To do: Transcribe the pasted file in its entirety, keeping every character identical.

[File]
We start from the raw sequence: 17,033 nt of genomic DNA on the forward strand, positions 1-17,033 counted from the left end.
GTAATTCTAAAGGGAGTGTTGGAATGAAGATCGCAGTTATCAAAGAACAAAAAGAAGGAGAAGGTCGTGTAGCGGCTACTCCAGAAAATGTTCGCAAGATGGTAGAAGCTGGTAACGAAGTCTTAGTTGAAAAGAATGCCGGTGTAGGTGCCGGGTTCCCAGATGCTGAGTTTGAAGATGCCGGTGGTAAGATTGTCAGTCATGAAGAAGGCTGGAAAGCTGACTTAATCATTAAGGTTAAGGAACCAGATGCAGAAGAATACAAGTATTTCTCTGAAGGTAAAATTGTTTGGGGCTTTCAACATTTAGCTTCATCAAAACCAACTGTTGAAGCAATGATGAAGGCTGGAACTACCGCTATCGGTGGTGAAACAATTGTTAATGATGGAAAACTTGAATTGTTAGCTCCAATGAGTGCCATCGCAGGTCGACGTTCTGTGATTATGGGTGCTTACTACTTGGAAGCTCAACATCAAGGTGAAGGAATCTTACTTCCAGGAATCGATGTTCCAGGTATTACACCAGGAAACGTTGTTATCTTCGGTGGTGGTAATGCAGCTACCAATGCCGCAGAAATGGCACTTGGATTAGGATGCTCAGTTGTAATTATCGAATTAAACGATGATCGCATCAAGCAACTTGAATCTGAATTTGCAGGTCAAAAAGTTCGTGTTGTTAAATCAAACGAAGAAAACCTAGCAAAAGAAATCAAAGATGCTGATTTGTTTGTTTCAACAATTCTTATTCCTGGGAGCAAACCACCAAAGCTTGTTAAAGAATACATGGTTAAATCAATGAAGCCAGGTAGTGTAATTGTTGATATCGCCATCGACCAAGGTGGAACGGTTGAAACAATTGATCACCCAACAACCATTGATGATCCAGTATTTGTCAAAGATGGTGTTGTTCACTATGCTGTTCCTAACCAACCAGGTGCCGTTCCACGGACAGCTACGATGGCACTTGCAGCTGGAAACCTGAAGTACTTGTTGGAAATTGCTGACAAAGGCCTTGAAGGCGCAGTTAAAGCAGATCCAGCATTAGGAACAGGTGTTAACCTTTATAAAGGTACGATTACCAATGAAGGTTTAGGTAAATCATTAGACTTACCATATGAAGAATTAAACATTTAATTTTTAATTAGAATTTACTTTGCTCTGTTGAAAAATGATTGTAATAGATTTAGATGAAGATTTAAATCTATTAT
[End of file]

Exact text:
We start from the raw sequence: 17,033 nt of genomic DNA on the forward strand, positions 1-17,033 counted from the left end.
GTAATTCTAAAGGGAGTGTTGGAATGAAGATCGCAGTTATCAAAGAACAAAAAGAAGGAGAAGGTCGTGTAGCGGCTACTCCAGAAAATGTTCGCAAGATGGTAGAAGCTGGTAACGAAGTCTTAGTTGAAAAGAATGCCGGTGTAGGTGCCGGGTTCCCAGATGCTGAGTTTGAAGATGCCGGTGGTAAGATTGTCAGTCATGAAGAAGGCTGGAAAGCTGACTTAATCATTAAGGTTAAGGAACCAGATGCAGAAGAATACAAGTATTTCTCTGAAGGTAAAATTGTTTGGGGCTTTCAACATTTAGCTTCATCAAAACCAACTGTTGAAGCAATGATGAAGGCTGGAACTACCGCTATCGGTGGTGAAACAATTGTTAATGATGGAAAACTTGAATTGTTAGCTCCAATGAGTGCCATCGCAGGTCGACGTTCTGTGATTATGGGTGCTTACTACTTGGAAGCTCAACATCAAGGTGAAGGAATCTTACTTCCAGGAATCGATGTTCCAGGTATTACACCAGGAAACGTTGTTATCTTCGGTGGTGGTAATGCAGCTACCAATGCCGCAGAAATGGCACTTGGATTAGGATGCTCAGTTGTAATTATCGAATTAAACGATGATCGCATCAAGCAACTTGAATCTGAATTTGCAGGTCAAAAAGTTCGTGTTGTTAAATCAAACGAAGAAAACCTAGCAAAAGAAATCAAAGATGCTGATTTGTTTGTTTCAACAATTCTTATTCCTGGGAGCAAACCACCAAAGCTTGTTAAAGAATACATGGTTAAATCAATGAAGCCAGGTAGTGTAATTGTTGATATCGCCATCGACCAAGGTGGAACGGTTGAAACAATTGATCACCCAACAACCATTGATGATCCAGTATTTGTCAAAGATGGTGTTGTTCACTATGCTGTTCCTAACCAACCAGGTGCCGTTCCACGGACAGCTACGATGGCACTTGCAGCTGGAAACCTGAAGTACTTGTTGGAAATTGCTGACAAAGGCCTTGAAGGCGCAGTTAAAGCAGATCCAGCATTAGGAACAGGTGTTAACCTTTATAAAGGTACGATTACCAATGAAGGTTTAGGTAAATCATTAGACTTACCATATGAAGAATTAAACATTTAATTTTTAATTAGAATTTACTTTGCTCTGTTGAAAAATGATTGTAATAGATTTAGATGAAGATTTAAATCTATTAT